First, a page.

content by

Juliana Weiss-Roessler

American Horror Story — What the Hell is Happening, and Why Haven’t They Moved Out Yet?

By far the most fascinating new genre show this season is American Horror Story. I’m still not sure exactly what’s happening all the time, or what the rules of the world are here, but in terms of keeping me tense as hell week to week, it’s certainly doing its job. Besides, a big part of the fun of the show is slowly peeling back the layers of what’s really going on while perching on the edge of your seat because at this point literally anything could happen… or so it seems.

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Why You Should Be Watching Vampire Diaries

When VD (that’s right, I went there) premiered back in 2009, my husband and I watched the pilot. We weren’t exactly enthralled, but as lovers of genre, we gave it another shot the following week.

We didn’t watch the third episode.

I’m not even sure exactly what it was that made us stop. The story wasn’t moving forward in what seemed like an interesting way? The characters were flat, and the dialogue felt like it was trying too hard? Whatever the reason, we gave up on the show, despite friends telling us how great it was.

[Oh how wrong we were]

Sarah Michelle Gellar Is Back on TV!

When people found out that Sarah Michelle Gellar was doing a new TV pilot for the first time since Buffy: The Vampire Slayer, the excitement was tremendous. Judging from the reaction at San Diego Comic Con, television—and her fans—had been sorely missing her. The premise of this new show, Ringer, was seemingly simple, but decidedly intriguing: Bridget, a woman on the run, turns to her rich and perfect twin sister Siobhan for help, then takes over her sister’s identity after she kills herself, learning that she’s not so perfect after all. The questions were fast and furious. Would she be able to step out of the shadow of Buffy? How would she handle playing dual roles?

[We almost never found out]

In the Game of Thrones Comic-Con Panel, Everybody Wins

“They managed to successfully sum up in 10 minutes what took me 1200 pages to write,” said George R.R. Martin after a clip show that summed up the entire first season. His light attitude was indicative of the entire Game of Thrones television panel, making it clear that everyone involved really loved being a part of the show, especially Jason Momoa (Khal Drogo), who joked that he was furious when he found out his character died, and spent part of the panel trying to convince GRRM and the showrunners to bring him back.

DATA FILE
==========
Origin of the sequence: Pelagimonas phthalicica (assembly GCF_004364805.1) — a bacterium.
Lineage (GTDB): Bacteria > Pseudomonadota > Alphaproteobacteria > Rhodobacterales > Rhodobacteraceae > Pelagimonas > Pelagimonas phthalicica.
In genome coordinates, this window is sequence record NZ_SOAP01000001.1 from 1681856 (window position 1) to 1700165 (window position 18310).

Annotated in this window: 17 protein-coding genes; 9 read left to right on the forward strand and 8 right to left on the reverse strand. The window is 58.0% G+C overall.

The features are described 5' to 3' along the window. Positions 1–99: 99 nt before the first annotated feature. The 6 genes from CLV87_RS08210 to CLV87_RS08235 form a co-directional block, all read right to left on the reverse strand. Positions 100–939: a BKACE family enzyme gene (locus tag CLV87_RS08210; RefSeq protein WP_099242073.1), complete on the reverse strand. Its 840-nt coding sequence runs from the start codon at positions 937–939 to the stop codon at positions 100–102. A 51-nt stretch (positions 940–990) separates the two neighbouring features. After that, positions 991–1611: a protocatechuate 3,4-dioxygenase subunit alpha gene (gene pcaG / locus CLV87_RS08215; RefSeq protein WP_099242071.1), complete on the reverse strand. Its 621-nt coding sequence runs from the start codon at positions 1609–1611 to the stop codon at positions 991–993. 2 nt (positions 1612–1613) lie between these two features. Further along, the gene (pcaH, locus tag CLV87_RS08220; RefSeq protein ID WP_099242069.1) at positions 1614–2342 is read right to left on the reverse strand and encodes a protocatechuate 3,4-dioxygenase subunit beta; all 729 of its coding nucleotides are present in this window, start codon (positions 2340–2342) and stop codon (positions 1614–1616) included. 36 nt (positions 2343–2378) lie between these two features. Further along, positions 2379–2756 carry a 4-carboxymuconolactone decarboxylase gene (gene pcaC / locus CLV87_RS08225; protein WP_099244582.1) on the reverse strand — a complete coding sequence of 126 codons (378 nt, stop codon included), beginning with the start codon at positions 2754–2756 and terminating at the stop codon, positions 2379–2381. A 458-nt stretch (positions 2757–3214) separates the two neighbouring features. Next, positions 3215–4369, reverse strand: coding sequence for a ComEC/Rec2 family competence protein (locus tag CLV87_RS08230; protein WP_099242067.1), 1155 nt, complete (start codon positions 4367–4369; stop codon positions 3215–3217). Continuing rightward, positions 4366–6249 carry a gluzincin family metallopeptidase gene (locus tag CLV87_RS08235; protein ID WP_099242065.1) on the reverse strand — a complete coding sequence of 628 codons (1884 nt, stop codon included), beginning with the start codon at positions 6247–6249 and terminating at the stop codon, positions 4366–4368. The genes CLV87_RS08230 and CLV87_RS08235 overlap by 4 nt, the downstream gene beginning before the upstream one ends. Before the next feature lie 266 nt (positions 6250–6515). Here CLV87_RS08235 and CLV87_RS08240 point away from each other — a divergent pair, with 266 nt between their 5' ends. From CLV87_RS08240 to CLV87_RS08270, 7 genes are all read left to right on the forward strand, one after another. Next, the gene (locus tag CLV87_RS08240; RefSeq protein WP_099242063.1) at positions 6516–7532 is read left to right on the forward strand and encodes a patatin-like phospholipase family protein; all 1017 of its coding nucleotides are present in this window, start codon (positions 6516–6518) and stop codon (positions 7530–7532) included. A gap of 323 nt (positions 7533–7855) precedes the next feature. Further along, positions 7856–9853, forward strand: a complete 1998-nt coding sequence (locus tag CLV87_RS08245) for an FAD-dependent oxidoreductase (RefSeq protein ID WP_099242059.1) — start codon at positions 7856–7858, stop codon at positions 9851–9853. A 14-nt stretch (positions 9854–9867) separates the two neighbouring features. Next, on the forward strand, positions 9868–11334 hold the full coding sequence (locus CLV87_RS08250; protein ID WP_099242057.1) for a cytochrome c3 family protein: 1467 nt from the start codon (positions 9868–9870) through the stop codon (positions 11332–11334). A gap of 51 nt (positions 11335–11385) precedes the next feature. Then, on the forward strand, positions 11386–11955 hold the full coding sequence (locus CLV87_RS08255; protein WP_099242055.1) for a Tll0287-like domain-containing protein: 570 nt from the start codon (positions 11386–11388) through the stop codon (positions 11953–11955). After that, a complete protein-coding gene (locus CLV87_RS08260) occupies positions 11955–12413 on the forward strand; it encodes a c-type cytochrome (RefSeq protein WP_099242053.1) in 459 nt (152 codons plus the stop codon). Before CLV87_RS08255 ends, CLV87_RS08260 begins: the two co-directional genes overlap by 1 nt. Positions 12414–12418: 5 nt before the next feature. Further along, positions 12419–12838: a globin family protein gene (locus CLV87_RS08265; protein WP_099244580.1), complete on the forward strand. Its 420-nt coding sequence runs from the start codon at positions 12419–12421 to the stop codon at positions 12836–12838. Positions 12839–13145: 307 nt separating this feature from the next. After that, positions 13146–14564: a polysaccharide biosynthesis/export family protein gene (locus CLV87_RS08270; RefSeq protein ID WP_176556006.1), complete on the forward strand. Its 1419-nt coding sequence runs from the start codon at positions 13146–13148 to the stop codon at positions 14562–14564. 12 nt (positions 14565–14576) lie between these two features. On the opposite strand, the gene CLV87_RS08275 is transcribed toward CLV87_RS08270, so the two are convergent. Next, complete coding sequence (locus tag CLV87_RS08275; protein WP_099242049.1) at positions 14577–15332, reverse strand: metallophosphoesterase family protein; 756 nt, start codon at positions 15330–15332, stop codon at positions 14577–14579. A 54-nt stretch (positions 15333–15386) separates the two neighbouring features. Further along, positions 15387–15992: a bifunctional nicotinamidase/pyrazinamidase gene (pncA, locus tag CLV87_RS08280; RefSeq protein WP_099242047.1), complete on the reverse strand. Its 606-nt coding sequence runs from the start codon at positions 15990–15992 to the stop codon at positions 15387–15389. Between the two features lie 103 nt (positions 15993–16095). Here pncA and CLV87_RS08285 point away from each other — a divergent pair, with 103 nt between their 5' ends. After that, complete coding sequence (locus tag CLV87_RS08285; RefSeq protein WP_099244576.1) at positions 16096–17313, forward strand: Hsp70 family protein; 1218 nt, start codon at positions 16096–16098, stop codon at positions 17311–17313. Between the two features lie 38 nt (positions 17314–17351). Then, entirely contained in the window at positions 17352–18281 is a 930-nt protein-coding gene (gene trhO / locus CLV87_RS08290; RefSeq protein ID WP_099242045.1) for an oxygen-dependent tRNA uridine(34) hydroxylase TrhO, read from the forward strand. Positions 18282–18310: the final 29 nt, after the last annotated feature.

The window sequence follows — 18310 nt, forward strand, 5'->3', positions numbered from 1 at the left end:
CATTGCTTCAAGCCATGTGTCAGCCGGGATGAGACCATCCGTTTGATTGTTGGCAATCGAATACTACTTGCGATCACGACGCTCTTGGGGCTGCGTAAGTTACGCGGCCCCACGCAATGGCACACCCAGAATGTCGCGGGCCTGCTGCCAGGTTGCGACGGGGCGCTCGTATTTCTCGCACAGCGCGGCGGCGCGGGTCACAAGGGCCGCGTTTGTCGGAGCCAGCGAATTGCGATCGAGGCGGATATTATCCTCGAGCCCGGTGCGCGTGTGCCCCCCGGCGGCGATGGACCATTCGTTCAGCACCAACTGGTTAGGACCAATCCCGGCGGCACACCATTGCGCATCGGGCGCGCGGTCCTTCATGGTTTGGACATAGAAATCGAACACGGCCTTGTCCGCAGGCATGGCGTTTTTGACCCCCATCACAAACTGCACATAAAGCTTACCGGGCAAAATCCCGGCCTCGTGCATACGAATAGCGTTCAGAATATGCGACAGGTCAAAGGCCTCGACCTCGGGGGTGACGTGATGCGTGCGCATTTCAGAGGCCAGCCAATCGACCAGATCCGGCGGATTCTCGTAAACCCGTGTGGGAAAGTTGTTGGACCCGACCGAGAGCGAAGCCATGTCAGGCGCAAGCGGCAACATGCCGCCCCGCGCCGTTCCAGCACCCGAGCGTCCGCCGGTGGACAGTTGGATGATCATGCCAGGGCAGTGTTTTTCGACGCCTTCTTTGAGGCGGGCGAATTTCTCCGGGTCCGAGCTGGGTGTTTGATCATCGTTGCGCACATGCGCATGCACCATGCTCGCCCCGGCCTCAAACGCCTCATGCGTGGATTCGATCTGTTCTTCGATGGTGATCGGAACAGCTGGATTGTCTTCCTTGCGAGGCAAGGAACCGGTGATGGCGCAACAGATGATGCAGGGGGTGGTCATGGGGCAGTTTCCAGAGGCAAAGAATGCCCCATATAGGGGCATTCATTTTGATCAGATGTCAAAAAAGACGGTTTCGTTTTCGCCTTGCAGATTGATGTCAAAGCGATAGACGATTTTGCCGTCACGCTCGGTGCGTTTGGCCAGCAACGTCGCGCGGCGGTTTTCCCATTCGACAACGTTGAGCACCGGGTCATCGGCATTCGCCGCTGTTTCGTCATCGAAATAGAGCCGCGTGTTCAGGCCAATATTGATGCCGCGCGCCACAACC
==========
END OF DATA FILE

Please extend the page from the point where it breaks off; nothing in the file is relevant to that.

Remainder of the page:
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What Comic-Con Means to Me: The Joss Whedon Experience

For an event that has over 100,000 attendees, Comic-Con is largely an individual experience. To some, it is a cosplay mecca, where they can find appreciation whether they dress up as a mainstream superhero or the most obscure anime character. My husband enjoys getting a first look at TV pilots and sneak previews of upcoming seasons. My artist friend Michael spends the majority of his time on the convention floor, intent on covering every square inch of it and discovering new artists along the way. Last year, I discovered a whole new Comic-Con world: Magic the Gathering. There are tournaments and panels and basically people playing all Con-long. For many of my friends, it’s an opportunity to market whatever project they’re working on and network with people they think can help their careers. For others, it’s just a gigantic Tweet-up where they can meet and greet their virtual friends IRL. Some even go down to San Diego for the four days but skip the Con entirely. With an event this large, it’s just impossible to experience all that there is to offer, so everyone goes with their own unique idea of what it will be for them.

What Comic-Con means to me can be summed up in two words: Joss Whedon.

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Book Review: Rick Riordan’s The Lightning Thief

Quick, tell me what children’s book series main character fits this description: a young boy who learns that he has superpowers and is destined to be a hero enters a new school where he makes fast friends with a brainy girl and a geeky boy, makes fast enemies with an entire section of the school, and excels at their unique sport.

No, I’m not talking about Harry Potter. The hero in question is Percy Jackson, who may not have a lightning scar, but does set out on a quest to return a lightning bolt in the first book of the series.

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